What Makes a Good Cover?


I’m at a stage in my writing where I’m looking at cover designs for a new release of Christmas short stories. Wanting to do it “right,” I Googled best selling e-books, holidays  on amazon.com.    A glance at all those naked torsos made me laugh and decide I’d better try another category.  There is not a naked male in any of my stories where the tone is light, whimsical, and just a bit magical.

This time I tried “clean and wholesome.”  The tone is more suited to my stories but a lot of the covers seemed dark, to my eye.  Maybe it’s my age, but reading a title against a black or navy or even dark red background is hard work.  I know, I can magnify the image, but if I were a reader hunting through a long list of Christmas anthologies, I doubt I’d have the patience to enlarge each image.  I’m more apt to pause at the one that catches my eye without any effort on my part.

A quick search of “anthologies,” presented even more black-toned covers.  I know many best selling authors  tend toward this style and readers must like them or the authors wouldn’t be “best selling.”  Still, if I’m looking for a cover for my book, I want it to be pleasing to my eye.

The first page under “historicals,” provided a little more colour, but most had too much heat for my, as yet unpublished, anthology.

Finally I had a look at some of my favourite authors’ covers. Debbie MacComber covers have the right tone for my stories.  There is a softness about them and a sense of “home” that appeals to me, and reflects the mood of the stories I tell. Lisa Wingate has some beautiful covers, at least I think they are. Robyn Carr uses flowers and beaches and porches.  Light, cheerful colours make me want to open those books.

I found sponsored ads on the amazon pages of these writers that caught me up short. The covers were nothing like the ones the marquee authors used and I wonder if the stories were similar.  These are sponsored ads, so Debbie MacComber, etc. are not endorsing either the covers or the stories.  It behoves readers to check out those sponsored ads carefully and not assume the books are similar to the top-name writers.

It’s important to know one’s limitations, so in the end, I turned to the fabulous Dawn Charles at Book Graphics to create a cover for my stories. I know she’ll do a good job and she’s lots of fun to work with, but I’m still interested in what readers look for in a cover.

Do you like black? Do you like lots of muscled torsos?  Do flowers make you yawn?

Leave a comment and I’ll put you in a draw for the new book. Winner announced  Nov. 1, 2017.

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  1. Laura Langston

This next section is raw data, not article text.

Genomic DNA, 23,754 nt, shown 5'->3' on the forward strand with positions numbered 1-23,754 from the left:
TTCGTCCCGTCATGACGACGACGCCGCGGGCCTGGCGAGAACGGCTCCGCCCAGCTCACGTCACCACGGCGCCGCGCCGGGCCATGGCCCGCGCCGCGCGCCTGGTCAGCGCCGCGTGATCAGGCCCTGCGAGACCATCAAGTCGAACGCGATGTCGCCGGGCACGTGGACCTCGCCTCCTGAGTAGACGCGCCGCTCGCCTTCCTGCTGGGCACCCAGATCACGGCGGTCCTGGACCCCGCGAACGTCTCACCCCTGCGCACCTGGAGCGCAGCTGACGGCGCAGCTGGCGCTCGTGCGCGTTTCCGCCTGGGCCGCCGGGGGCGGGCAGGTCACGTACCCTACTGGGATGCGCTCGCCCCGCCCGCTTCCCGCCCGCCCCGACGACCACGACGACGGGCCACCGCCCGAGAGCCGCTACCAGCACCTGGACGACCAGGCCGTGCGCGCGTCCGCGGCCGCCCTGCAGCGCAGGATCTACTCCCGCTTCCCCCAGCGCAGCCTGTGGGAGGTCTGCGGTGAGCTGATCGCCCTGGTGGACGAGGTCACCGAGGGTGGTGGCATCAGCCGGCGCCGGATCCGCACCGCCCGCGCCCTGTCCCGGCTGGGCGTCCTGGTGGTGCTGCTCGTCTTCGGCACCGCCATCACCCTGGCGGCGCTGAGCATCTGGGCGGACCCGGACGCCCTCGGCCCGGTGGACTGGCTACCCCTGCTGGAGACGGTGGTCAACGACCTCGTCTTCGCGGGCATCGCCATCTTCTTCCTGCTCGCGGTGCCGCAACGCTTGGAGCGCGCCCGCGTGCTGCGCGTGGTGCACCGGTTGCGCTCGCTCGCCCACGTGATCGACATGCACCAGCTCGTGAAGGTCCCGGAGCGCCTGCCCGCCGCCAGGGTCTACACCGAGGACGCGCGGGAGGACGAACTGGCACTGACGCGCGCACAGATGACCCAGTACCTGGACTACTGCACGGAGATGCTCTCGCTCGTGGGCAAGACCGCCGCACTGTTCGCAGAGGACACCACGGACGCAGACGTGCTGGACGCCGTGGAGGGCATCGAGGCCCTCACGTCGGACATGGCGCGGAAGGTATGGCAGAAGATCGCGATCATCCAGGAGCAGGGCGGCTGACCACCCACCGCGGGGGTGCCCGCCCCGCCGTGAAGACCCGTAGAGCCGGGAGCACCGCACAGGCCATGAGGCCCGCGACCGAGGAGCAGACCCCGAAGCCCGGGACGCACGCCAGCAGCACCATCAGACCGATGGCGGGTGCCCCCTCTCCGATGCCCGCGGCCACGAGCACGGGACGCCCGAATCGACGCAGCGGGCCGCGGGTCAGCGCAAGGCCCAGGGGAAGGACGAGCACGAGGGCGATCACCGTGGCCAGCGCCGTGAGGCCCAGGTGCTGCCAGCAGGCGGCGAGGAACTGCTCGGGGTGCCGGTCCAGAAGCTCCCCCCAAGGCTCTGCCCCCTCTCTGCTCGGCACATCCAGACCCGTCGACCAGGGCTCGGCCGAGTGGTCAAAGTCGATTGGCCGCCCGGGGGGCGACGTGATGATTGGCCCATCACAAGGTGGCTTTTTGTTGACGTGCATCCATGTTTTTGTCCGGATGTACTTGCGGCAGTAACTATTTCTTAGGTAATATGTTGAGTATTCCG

I just skipped over to Book Graphics and Dawn Charles does great covers. I’m sure you’ll be happy with what she comes up with (she’s come through for you before!).

    I love black but to wear, not on covers. I love muscled torsos but in the flesh, not on covers. I love flowers anywhere and everywhere. And they never, ever make me yawn.

    • Alice Valdal

      🙂 Thanks Laura,
      Are your flowers in full bloom? I agree with you re black and muscle. The new book has snow on the cover.

  2. Rachel

    I rely on the cover to tell me whether the book is the right one for my mood at the time. Watercolour flowers are always a plus. A charming house will make me at least read the cover blurb. Dark tells me I’ve got to be able to tackle a dark story; misty greys warn me I might be in for a depressing tale…
    I clearly remember as a child learning not to judge a book by its cover, but in today’s world of infinite choice, I admit that I let the mood and feel of a cover sway me – a lot!

    • Alice Valdal

      Agreed. I was just at the library and found myself rejecting certain books without opening them because the cover suggested the story would be hard work, and it’s summer time. OTOH Louise Penny’s covers are dark, but I buy her books without even reading the blurb, just because it is Louise Penny.

  3. Carlene

    Hi Alice
    The TITLE is what I look for first. But in your case it would be the AUTHOR … as I am curious to know you even better. I honestly can say the cover is not as important to me as what I’ve already stated.

    • Alice Valdal

      Absolutely. For an author you already know, I don’t think the cover matters all that much, you know you’re in for a good read, regardless of the cover image. Thanks for writing. You and Laura and Rachel are all in the draw.

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